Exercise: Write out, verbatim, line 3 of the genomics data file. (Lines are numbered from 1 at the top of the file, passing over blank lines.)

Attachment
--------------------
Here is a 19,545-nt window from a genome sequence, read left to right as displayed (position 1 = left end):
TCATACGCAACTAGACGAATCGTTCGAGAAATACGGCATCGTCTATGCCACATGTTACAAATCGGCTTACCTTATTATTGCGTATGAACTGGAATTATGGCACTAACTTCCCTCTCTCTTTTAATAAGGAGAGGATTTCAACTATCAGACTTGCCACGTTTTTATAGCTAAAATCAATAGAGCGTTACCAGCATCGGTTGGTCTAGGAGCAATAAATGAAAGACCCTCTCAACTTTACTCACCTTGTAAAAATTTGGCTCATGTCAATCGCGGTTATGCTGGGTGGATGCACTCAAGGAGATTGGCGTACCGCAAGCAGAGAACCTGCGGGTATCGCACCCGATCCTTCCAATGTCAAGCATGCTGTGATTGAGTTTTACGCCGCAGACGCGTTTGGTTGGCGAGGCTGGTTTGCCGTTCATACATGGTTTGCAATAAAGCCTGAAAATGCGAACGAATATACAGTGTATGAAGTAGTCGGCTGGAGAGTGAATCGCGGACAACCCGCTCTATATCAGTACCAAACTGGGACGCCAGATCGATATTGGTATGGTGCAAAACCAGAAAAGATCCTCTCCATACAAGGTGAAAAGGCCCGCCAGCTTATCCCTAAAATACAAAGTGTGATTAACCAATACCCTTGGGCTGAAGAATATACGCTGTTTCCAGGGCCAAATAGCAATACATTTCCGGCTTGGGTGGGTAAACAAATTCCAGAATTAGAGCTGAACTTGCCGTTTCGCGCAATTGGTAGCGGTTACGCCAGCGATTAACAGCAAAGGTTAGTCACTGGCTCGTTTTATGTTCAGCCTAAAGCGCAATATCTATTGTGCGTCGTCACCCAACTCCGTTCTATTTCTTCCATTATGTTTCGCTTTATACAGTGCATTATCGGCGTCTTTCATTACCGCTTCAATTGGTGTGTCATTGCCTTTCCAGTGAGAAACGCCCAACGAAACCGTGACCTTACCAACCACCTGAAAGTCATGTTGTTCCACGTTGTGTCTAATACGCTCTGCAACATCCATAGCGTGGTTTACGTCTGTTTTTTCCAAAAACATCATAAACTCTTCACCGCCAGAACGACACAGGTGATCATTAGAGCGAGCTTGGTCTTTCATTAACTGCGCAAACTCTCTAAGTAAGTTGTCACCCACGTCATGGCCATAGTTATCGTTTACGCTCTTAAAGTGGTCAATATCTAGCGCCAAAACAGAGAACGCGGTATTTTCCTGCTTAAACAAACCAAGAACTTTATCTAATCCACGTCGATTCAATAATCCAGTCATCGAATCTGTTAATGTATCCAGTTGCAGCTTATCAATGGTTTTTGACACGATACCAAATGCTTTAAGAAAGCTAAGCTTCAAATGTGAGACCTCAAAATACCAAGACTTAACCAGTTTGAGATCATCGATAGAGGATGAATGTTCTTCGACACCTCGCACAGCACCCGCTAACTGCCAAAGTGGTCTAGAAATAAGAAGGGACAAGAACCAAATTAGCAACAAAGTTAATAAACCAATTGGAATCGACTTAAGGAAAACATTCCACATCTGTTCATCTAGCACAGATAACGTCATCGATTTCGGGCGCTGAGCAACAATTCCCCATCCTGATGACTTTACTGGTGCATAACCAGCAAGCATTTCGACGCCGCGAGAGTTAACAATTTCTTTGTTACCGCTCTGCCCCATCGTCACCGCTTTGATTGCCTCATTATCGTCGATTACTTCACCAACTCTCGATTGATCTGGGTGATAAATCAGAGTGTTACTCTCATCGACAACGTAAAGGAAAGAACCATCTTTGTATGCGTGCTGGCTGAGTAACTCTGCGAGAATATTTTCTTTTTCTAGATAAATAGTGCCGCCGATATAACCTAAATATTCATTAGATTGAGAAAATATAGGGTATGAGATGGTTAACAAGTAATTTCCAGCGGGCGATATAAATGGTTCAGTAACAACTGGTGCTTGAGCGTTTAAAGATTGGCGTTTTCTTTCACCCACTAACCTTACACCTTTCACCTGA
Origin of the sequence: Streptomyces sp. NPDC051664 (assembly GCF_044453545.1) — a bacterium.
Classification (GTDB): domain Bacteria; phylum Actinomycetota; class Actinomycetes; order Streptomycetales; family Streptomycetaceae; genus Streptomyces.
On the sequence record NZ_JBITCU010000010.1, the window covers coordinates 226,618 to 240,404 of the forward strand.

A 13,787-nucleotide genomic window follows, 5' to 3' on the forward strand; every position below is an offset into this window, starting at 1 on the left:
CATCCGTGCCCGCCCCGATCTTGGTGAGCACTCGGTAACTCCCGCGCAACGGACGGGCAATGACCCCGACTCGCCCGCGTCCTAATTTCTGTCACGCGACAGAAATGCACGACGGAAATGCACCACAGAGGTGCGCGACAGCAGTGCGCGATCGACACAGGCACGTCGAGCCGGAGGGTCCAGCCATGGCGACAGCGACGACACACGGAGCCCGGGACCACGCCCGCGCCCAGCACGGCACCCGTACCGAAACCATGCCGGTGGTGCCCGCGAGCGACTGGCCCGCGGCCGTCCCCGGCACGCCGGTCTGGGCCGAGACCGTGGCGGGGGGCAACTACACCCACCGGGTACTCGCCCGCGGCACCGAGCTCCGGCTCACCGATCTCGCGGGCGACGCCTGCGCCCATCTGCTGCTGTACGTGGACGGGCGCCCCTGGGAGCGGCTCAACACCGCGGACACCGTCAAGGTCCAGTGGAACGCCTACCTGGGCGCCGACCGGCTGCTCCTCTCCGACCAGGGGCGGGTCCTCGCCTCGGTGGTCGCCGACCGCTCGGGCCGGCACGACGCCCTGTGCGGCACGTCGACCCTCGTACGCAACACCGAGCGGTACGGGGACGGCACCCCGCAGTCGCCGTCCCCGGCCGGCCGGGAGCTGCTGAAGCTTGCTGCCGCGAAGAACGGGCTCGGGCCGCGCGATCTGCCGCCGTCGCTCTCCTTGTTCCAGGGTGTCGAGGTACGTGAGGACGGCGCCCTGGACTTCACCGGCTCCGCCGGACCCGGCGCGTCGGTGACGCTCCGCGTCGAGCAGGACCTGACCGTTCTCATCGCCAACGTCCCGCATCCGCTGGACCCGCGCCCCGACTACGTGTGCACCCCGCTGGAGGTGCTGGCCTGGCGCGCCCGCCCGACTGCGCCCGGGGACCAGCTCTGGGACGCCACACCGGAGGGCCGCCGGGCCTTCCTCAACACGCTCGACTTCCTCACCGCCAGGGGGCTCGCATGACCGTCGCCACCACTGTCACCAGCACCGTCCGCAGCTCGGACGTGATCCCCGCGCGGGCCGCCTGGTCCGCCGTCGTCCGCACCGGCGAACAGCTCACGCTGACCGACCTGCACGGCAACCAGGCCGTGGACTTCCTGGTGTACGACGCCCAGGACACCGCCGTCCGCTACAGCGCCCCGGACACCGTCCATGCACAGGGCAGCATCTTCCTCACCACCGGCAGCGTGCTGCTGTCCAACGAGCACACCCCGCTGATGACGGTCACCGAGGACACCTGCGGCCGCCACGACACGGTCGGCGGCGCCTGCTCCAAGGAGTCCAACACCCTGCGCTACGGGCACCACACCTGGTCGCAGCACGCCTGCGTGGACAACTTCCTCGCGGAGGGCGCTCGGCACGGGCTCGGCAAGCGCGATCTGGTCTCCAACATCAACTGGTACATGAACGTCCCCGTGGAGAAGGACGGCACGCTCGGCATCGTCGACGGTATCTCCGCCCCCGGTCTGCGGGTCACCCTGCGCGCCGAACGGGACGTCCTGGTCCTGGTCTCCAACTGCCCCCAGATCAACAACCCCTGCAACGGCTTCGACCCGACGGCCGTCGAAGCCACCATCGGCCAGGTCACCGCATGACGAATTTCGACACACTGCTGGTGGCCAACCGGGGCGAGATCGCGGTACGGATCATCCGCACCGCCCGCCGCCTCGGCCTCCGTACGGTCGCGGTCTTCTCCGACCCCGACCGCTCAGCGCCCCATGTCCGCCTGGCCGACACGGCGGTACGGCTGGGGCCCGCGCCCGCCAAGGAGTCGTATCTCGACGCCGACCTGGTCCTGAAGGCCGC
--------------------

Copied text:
Origin of the sequence: Streptomyces sp. NPDC051664 (assembly GCF_044453545.1) — a bacterium.